Testing the "Choo-Choo" - My First Wind Tunnel Test

By Tom Hegland, Project Engineer for Sub-scale Wright Flyer Tests

The 1/8th scale steel model
The 1/8th scale steel model in the wind tunnel. The bracing wires and struts had to be modeled slightly larger than true scale due to strength requirements for high Reynolds number testing.

During the summer of 1981, I received a degree in Aeronautical engineering from Cal Poly San Luis Obispo. At this time I was extremely eager to start my career as a wind tunnel engineer with a major airframe company. Being part of a wind tunnel test group involved in testing the "next generation" supersonic fighter aircraft, bombers and cruise missiles was very exciting. After months of helping other experienced engineers with their test programs, I was deemed ready to be the engineer in charge of my own wind tunnel test. Would I be assigned to a cruise missile, advanced fighter or a bomber program? To my surprise, I was assigned instead to coordinate wind tunnel activities for the upcoming AIAA Wright Flyer test scheduled to be conducted in our low speed wind tunnel. Well, I thought, I won't have to worry about compressibility effects, spillage drag, or transonic drag rise relating to model fidelity. Not exactly what I was expecting, but what a great learning and fun experience it was.

The model design, model fabrication, and testing were performed by "rookie" engineers and technicians motivated to learn and gain experience in a new profession. The model design presented various challenges including strength requirements to withstand loads produced by 150psf dynamic pressure (see note #1), the flexibility to change canard and rudder configurations, and the requirement to minimize sting/balance block interference on the aerodynamic data. The model strength requirement dictated that stainless steel be used in the fabrication of the wings, struts, and guide wires of the Wright Flyer model. The fabrication took several months and tested the patience of both the "rookie" and senior model builders. Each upper and lower wing consisted of three contoured airfoil sections (left hand side, right hand side, and center section) welded together at the correct dihedral angle. Next, the stainless steel wings, struts, and guide wires were aligned in "rig" and then silver soldered. This process proved extremely tedious as the wings tended to change shape at each silver soldered joint. This experience resulted in the following phase heard for many years in our model shop, "Welding is for trailer hitches, NOT wind tunnel models".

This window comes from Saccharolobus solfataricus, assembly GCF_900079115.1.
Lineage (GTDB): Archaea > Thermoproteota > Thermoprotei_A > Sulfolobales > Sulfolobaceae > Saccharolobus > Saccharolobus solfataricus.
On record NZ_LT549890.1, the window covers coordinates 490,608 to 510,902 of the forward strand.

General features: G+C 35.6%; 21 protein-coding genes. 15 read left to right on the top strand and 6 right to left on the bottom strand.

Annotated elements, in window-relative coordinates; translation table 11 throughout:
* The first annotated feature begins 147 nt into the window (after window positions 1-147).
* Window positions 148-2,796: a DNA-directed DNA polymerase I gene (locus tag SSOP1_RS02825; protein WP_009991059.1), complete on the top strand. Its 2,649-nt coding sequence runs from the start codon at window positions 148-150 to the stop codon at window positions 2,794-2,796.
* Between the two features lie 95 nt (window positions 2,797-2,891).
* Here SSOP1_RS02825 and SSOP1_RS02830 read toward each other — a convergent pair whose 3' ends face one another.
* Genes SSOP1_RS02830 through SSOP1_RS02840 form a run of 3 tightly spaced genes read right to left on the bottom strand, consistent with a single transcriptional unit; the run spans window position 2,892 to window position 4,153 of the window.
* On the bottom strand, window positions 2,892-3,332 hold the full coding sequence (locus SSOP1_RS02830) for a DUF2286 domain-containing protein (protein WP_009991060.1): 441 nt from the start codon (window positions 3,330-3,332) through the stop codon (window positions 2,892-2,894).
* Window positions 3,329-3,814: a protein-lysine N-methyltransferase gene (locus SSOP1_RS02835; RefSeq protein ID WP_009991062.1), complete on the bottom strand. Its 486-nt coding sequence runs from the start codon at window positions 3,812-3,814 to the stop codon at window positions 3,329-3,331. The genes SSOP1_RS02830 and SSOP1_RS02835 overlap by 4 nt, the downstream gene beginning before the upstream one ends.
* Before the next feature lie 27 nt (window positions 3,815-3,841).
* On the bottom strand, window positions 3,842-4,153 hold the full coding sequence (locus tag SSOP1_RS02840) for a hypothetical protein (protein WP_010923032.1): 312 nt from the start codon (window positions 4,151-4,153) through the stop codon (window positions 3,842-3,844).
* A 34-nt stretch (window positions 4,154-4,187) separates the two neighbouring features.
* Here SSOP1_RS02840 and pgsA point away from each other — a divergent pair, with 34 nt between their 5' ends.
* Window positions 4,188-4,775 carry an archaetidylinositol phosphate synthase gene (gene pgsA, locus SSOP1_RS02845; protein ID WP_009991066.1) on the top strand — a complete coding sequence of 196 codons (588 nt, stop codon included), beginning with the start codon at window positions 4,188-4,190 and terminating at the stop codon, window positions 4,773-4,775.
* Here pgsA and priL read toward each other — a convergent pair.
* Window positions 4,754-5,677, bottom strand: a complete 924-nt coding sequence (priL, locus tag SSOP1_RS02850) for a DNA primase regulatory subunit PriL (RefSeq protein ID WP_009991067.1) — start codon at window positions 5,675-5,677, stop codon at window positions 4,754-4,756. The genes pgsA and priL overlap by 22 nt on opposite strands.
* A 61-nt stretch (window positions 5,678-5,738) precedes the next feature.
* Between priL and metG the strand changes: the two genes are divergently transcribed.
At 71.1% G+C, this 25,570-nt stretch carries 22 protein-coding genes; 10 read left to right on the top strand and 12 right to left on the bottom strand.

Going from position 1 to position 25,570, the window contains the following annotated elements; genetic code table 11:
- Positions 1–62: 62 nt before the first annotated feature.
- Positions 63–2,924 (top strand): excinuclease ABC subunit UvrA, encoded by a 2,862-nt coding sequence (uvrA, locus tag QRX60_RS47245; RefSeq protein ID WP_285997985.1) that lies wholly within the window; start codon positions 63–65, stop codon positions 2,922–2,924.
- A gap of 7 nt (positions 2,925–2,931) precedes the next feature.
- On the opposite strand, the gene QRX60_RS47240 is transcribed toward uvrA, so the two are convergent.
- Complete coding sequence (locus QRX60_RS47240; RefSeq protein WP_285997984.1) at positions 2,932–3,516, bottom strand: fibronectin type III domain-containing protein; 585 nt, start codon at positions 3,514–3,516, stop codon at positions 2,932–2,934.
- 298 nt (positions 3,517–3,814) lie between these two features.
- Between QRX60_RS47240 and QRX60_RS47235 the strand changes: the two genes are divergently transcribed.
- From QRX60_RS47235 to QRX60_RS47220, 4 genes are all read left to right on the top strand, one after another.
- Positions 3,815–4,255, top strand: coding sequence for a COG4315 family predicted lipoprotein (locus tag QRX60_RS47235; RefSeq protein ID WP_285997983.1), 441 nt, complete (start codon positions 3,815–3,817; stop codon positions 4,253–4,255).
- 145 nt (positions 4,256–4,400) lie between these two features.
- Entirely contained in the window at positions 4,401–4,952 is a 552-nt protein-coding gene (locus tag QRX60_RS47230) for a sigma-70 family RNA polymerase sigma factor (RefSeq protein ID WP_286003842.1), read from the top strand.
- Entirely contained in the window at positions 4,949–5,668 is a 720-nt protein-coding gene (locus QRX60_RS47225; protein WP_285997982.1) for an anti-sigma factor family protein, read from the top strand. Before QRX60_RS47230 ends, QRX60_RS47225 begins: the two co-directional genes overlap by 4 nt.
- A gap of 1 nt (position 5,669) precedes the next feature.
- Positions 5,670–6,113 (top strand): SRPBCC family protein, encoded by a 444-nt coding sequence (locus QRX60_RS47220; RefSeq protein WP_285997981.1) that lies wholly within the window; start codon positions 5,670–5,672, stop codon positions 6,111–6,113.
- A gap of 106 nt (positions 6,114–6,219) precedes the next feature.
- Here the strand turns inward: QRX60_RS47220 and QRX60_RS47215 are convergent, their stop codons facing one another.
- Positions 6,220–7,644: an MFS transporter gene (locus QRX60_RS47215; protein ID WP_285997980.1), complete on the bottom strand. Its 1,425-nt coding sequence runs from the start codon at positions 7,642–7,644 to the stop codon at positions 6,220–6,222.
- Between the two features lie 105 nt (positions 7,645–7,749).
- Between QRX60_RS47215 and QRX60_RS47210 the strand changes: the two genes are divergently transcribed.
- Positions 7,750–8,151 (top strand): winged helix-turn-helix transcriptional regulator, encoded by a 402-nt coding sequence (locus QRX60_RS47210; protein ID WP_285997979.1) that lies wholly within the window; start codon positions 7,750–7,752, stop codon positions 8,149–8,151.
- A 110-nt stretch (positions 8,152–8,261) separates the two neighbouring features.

The tenacity and attention to detail exhibited by the individuals who fabricated this model is clearly evident as the appearance and fidelity of this model are excellent. This model can be seen on display at the Wright Flyer Project area every Saturday from 9AM to noon.

The subsequent wind tunnel test was conducted entirely by volunteers and was not without its own excitement. During the first pitch polar up to 20 degrees angle of attack, significant post stall dynamics were encountered - the model seemed to want to shake itself loose from the supporting sting! With all that wing area it wasn't surprising that "dynamically" we pegged the rolling moment gauge at its limit several times.

The high Reynolds number runs were also interesting (see note #2). As we increased the dynamic pressure in our test, from 80psf (pounds per square foot) to 100psf, the wing guide wires (1/8 inch stainless steel rods) started to "sing" (exhibit aerodynamic buzz). At each subsequent dynamic pressure, 120psf and 150psf, a distinct frequency or tone was heard. The Wright Flyer model was singing to us! I was glad to complete that high dynamic pressure series and still have a model left for post test display.

Now over 20 years later, I'm still in the wind tunnel business and will never forget my first wind tunnel test.

Tom Hegland
Wind Tunnel Engineer
NASA Ames Research Center


Note #1: Dynamic pressure can be thought of as the "strength of the wind". Air moving at 100 mph will exert less force at an altitude of 30,000 ft than it does at sea level; this is due to the lower density of air at altitude. Early engineers found that they could reduce the amount of data required from wind tunnel testing if they divided all forces by the dynamic pressure in the wind tunnel and a reference area of the model to arrive at a non-dimensional coefficient. They can then use the projected dynamic pressure and areas of the real airplane to predict the full scale loads.

Note #2: The Reynolds number can be thought of as the ratio of the influence of the invicid flow to the boundary layer effects - the lower the Reynolds number, the more the boundary layer affects the aerodynamic properties. And as any radio controlled model fan can tell you, the behavior of an airplane flying at very low Reynolds numbers can be substantially different than the behavior of a full scale airplane. Since it is directly proportional to both speed and geometry, when you reduce the scale of a model you can maintain the same full-scale Reynolds number by increasing the speed of the test. This is not a perfect representation as the additional effects of compressibility (Mach number), loads, and strength must be considered, however testing in this manner can still yield acceptable results with suitable analysis of the data.

The 1/8th scale steel model, aft view An aft view of the 1/8th scale model. The large tube underneath the model is the supporting sting and six component balance to measure forces and moments felt by the model.

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